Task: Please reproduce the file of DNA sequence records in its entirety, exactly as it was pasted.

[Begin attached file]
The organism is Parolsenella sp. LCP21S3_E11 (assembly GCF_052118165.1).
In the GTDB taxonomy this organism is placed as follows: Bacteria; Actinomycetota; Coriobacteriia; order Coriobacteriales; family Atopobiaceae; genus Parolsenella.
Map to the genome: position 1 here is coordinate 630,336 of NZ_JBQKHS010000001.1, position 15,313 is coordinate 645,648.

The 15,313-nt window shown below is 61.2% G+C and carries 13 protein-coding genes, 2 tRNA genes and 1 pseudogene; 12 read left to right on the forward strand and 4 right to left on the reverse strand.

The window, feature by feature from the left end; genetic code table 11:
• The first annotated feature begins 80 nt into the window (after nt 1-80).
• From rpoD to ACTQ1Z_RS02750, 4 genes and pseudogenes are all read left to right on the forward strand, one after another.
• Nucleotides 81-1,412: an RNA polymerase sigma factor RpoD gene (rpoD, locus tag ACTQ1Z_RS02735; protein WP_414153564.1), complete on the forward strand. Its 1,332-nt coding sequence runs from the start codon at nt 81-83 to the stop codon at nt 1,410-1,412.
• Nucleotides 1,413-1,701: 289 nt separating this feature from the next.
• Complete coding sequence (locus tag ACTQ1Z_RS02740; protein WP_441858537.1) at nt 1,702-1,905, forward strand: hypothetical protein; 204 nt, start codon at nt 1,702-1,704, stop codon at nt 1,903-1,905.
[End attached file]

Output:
The organism is Parolsenella sp. LCP21S3_E11 (assembly GCF_052118165.1).
In the GTDB taxonomy this organism is placed as follows: Bacteria; Actinomycetota; Coriobacteriia; order Coriobacteriales; family Atopobiaceae; genus Parolsenella.
Map to the genome: position 1 here is coordinate 630,336 of NZ_JBQKHS010000001.1, position 15,313 is coordinate 645,648.

The 15,313-nt window shown below is 61.2% G+C and carries 13 protein-coding genes, 2 tRNA genes and 1 pseudogene; 12 read left to right on the forward strand and 4 right to left on the reverse strand.

The window, feature by feature from the left end; genetic code table 11:
• The first annotated feature begins 80 nt into the window (after nt 1-80).
• From rpoD to ACTQ1Z_RS02750, 4 genes and pseudogenes are all read left to right on the forward strand, one after another.
• Nucleotides 81-1,412: an RNA polymerase sigma factor RpoD gene (rpoD, locus tag ACTQ1Z_RS02735; protein WP_414153564.1), complete on the forward strand. Its 1,332-nt coding sequence runs from the start codon at nt 81-83 to the stop codon at nt 1,410-1,412.
• Nucleotides 1,413-1,701: 289 nt separating this feature from the next.
• Complete coding sequence (locus tag ACTQ1Z_RS02740; protein WP_441858537.1) at nt 1,702-1,905, forward strand: hypothetical protein; 204 nt, start codon at nt 1,702-1,704, stop codon at nt 1,903-1,905.